Virgin Australia completes aircraft livery
With aircraft livery, airport signage and digital touchpoints to consider, the implementation of a new airline brand can be a big task.
When Virgin Blue completed its implementation of the new Virgin Australia brand, the airline created an online video that shows the aircraft livery painting in progress.
The creative video gives an idea of the scale of the project, it says how the repainting process takes 1,200 man hours and 11 days per aircraft. The job was done by Australian company, Flying Colours Aviation.
The Virgin Australia brand, created by Hulsbosch branding agency, was first launched in 2011. The video marks the painting of the final aircraft in the Virgin Australia fleet, it demonstrates the time it takes to implement a rebrand of this scale.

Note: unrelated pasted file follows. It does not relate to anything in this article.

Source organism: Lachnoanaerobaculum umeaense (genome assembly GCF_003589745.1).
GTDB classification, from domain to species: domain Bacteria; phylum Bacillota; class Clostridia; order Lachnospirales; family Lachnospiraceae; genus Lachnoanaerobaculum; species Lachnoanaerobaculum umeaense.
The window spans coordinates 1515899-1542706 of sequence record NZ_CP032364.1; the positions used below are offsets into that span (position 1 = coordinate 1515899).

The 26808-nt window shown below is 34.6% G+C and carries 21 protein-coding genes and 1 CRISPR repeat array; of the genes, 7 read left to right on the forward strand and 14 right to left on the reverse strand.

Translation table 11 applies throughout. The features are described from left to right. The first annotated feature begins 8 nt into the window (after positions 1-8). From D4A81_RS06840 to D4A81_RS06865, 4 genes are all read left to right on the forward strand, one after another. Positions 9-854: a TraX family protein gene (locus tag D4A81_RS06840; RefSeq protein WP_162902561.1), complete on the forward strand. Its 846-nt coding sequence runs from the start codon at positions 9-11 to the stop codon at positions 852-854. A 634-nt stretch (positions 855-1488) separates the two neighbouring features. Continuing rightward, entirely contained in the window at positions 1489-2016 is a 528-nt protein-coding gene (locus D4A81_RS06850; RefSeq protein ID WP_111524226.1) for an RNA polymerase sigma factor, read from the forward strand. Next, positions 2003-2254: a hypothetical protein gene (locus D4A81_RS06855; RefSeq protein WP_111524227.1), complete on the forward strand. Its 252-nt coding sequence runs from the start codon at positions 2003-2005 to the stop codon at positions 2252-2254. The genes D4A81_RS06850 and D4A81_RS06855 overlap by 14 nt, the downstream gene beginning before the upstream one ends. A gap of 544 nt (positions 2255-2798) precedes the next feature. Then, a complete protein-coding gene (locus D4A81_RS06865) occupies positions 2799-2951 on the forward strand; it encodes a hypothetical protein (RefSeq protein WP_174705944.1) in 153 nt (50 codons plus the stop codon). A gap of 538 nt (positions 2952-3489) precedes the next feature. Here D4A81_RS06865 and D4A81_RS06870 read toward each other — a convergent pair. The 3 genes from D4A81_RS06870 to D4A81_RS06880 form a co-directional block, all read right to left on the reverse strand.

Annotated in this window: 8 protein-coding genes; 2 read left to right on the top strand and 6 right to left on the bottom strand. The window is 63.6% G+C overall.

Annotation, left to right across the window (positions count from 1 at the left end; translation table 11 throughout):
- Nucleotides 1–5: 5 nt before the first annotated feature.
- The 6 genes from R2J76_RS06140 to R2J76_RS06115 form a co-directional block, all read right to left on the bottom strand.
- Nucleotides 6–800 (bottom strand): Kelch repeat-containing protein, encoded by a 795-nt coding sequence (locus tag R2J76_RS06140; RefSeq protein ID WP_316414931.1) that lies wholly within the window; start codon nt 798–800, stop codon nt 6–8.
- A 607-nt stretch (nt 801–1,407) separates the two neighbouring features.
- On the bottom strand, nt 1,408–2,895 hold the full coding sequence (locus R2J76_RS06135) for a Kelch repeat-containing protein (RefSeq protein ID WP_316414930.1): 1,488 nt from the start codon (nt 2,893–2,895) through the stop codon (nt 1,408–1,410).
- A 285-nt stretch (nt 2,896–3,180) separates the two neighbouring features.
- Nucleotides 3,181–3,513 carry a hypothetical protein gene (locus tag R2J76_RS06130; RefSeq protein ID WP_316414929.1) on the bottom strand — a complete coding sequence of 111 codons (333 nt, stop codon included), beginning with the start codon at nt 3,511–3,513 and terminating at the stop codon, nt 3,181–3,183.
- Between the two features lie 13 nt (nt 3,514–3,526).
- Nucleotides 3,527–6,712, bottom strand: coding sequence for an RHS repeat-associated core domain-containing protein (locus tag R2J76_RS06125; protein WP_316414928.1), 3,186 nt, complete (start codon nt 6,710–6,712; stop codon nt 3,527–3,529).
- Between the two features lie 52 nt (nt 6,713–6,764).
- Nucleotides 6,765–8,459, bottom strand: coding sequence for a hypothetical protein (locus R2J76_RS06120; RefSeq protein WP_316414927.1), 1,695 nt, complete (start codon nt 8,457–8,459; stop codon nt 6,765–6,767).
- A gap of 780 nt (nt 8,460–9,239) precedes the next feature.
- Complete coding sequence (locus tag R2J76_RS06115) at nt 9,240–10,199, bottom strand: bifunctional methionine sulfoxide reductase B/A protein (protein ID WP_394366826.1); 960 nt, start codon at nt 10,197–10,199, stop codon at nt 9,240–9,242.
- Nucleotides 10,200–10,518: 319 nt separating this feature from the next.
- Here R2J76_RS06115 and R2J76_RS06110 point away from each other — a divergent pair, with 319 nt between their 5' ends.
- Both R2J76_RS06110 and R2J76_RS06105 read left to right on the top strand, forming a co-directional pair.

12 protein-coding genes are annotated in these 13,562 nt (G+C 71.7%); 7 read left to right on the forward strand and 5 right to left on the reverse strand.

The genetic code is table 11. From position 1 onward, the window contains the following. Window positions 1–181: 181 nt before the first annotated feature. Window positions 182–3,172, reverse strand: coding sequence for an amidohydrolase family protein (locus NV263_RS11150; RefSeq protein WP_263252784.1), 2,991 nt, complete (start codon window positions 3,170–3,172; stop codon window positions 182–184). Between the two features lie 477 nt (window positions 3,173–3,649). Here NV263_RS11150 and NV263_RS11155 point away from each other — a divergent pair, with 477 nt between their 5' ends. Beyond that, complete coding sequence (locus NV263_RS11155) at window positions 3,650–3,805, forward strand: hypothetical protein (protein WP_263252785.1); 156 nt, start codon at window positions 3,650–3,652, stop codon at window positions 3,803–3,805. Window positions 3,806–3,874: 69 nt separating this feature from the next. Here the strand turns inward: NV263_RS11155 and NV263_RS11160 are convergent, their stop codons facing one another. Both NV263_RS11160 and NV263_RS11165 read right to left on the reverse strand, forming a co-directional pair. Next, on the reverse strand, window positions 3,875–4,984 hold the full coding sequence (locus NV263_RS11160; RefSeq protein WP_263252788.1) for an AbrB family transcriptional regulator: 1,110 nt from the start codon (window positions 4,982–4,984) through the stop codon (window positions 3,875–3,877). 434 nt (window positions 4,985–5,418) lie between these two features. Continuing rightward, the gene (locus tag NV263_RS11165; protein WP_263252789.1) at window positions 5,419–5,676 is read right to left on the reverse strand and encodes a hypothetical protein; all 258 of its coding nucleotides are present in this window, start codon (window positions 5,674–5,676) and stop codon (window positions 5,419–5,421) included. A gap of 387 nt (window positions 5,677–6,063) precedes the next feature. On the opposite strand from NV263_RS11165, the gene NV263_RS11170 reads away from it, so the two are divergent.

Marc Cloosterman, CEO at VIM Group, a brand implementation agency, explains why the rebranding of an entire fleet is a complex and incredibly costly process. Taking an aircraft out of service for the duration of the livery replacement is expensive in itself and the painting of a single Boeing 737 can cost up to 100,000 euros.
Cloosterman says, “It is understandable as to why an airline may choose to select a more natural process of replacement for the repainting of aircraft. An evolutionary rebranding process may result in a time span of several years to complete the rebranding of a whole fleet of aircraft. There is no urgent need for an airline to attempt a faster rebranding process that the evolutionary one. Providing that the initial launch of the rebranding is accompanied by strong sets of brand films and other collateral materials that demonstrate effective imagery of a sample of the fleet featuring new livery, the new brand will still be strongly communicated to the external viewer.”
When Virgin Australia was first rebranded in 2011, it immediately saw positive results, including an 81% growth in corporate and government revenues, a key business objective when Hulsbosch was first briefed.